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Jack the Ripper - Newspapers From Hull Volume 1 (JTR - Newspapers From Hull)

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Take an in-depth look at the Autumn of Terror. In 1888, Kingston upon Hull was a port not unlike London. It had visitors via rail and sea, an overstretched police force, and a group of newspapers that had offices and correspondents in London. When the Whitechapel Murders began the Hull press, who had 24 hours to London based correspondents, began to cover the stories. Here, Take an in-depth look at the Autumn of Terror. In 1888, Kingston upon Hull was a port not unlike London. It had visitors via rail and sea, an overstretched police force, and a group of newspapers that had offices and correspondents in London. When the Whitechapel Murders began the Hull press, who had 24 hours to London based correspondents, began to cover the stories. Here, presented for the first time, are a series of newspaper articles covered by the Hull press in 1888. Articles from the numerous available of the period, many of which haven't seen publication for 125+ years. Coupled with primary historical sources, official files and genealogical snippets, this book presents a detailed picture of the Autumn of Terror.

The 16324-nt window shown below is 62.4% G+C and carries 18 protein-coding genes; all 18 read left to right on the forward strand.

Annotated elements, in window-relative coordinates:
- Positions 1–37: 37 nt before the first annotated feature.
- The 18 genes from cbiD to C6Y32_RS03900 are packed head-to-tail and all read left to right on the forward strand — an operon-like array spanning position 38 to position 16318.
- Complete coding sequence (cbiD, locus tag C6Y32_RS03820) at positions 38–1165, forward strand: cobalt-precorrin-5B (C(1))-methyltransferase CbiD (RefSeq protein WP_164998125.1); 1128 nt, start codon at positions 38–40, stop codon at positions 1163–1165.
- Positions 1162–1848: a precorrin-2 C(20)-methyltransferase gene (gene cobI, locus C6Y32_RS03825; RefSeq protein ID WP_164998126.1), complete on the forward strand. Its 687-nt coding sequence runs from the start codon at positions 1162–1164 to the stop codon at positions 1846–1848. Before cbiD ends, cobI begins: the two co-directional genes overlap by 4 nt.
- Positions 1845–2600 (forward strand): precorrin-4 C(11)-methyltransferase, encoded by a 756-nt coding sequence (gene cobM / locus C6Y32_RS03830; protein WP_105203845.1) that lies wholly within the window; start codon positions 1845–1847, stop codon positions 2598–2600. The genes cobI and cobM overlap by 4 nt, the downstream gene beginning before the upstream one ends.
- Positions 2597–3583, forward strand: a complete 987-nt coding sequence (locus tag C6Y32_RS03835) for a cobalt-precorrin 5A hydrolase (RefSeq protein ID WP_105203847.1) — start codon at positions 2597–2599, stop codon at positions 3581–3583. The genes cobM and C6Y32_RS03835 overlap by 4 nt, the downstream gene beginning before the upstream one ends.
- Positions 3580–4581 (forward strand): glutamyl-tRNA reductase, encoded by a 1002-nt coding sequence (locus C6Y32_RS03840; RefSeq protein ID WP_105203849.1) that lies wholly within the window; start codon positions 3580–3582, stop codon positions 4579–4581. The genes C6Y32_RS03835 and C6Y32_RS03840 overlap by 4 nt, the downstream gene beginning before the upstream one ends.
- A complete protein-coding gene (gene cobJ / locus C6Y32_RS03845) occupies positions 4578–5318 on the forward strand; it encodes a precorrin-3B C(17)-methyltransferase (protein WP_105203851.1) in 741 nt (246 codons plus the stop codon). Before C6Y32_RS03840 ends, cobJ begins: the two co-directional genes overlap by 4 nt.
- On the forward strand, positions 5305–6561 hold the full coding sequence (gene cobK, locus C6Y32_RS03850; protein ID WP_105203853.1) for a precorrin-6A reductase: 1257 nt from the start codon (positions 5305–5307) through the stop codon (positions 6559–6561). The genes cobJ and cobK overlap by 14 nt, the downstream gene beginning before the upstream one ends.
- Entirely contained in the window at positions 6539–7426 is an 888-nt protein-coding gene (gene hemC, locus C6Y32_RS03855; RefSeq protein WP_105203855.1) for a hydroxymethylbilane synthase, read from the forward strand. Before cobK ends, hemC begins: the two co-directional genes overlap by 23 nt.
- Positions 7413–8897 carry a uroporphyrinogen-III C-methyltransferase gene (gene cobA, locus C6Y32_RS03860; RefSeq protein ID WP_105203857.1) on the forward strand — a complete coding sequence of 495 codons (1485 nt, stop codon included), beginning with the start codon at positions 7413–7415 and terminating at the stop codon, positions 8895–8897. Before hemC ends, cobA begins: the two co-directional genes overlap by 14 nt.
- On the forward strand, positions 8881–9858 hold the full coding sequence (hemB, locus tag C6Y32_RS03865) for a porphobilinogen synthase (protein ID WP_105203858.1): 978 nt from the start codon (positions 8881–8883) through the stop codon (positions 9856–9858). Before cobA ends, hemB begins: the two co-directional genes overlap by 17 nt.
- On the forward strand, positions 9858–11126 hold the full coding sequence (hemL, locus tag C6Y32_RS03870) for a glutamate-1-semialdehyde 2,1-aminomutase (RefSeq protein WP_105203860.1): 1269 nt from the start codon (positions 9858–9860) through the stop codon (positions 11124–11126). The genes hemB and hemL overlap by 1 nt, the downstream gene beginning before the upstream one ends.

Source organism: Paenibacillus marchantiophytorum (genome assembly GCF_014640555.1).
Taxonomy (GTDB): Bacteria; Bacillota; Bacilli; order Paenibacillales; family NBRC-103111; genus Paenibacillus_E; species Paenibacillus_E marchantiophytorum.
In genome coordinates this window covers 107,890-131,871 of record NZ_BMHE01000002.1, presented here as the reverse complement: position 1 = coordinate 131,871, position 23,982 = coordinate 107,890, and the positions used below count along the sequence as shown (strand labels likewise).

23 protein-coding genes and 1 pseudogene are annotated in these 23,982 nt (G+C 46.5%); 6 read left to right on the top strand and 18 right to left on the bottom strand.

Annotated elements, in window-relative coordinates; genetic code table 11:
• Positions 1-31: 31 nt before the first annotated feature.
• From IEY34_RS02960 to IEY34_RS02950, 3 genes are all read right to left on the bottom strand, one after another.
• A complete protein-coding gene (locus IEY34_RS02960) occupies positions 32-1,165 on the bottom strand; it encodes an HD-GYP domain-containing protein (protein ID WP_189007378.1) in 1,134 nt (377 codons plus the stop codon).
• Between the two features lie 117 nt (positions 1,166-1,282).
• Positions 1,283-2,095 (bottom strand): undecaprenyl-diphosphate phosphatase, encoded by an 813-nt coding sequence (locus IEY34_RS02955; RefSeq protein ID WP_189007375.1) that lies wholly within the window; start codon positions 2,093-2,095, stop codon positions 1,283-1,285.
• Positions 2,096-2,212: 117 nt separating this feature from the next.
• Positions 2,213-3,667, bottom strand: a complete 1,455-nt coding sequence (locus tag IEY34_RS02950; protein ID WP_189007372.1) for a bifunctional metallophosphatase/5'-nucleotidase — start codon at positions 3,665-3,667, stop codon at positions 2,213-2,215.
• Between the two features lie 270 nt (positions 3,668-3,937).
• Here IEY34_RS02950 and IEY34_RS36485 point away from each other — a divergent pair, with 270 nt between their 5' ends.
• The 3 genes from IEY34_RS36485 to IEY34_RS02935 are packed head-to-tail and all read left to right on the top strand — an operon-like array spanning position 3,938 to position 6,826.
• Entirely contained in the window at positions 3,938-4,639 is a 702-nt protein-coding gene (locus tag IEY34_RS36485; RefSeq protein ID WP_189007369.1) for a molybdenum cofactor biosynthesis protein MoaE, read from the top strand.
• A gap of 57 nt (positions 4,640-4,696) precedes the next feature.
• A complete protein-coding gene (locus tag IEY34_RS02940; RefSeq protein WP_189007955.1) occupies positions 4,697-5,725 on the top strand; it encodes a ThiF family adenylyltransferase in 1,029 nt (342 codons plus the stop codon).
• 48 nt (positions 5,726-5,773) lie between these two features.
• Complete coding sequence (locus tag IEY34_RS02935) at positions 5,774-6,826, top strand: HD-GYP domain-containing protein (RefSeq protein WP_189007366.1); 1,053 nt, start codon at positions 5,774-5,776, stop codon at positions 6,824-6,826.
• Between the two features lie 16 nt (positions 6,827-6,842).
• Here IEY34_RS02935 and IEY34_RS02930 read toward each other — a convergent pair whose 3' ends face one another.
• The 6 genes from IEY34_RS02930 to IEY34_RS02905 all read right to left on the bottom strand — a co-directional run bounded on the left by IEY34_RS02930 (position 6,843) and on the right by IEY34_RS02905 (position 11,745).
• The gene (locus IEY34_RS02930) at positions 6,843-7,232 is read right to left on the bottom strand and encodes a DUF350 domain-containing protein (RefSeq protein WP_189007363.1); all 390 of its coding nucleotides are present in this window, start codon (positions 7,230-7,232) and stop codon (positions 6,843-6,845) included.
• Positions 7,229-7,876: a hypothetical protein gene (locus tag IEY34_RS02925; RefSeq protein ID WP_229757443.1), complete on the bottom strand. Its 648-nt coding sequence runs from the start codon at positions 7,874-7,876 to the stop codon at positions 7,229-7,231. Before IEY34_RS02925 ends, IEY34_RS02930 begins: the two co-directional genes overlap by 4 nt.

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Take an in-depth look at the Autumn of Terror. In 1888, Kingston upon Hull was a port not unlike London. It had visitors via rail and sea, an overstretched police force, and a group of newspapers that had offices and correspondents in London. When the Whitechapel Murders began the Hull press, who had 24 hours to London based correspondents, began to cover the stories. Here, Take an in-depth look at the Autumn of Terror. In 1888, Kingston upon Hull was a port not unlike London. It had visitors via rail and sea, an overstretched police force, and a group of newspapers that had offices and correspondents in London. When the Whitechapel Murders began the Hull press, who had 24 hours to London based correspondents, began to cover the stories. Here, presented for the first time, are a series of newspaper articles covered by the Hull press in 1888. Articles from the numerous available of the period, many of which haven't seen publication for 125+ years. Coupled with primary historical sources, official files and genealogical snippets, this book presents a detailed picture of the Autumn of Terror.

29 review for Jack the Ripper - Newspapers From Hull Volume 1 (JTR - Newspapers From Hull)

  1. 4 out of 5

    LaGina

    As a Jack the Ripper enthusiastic I was able to read this and get my fill of Ripper interest. It is a wonderful addition to my collection.

  2. 5 out of 5

    Josephine (Jo)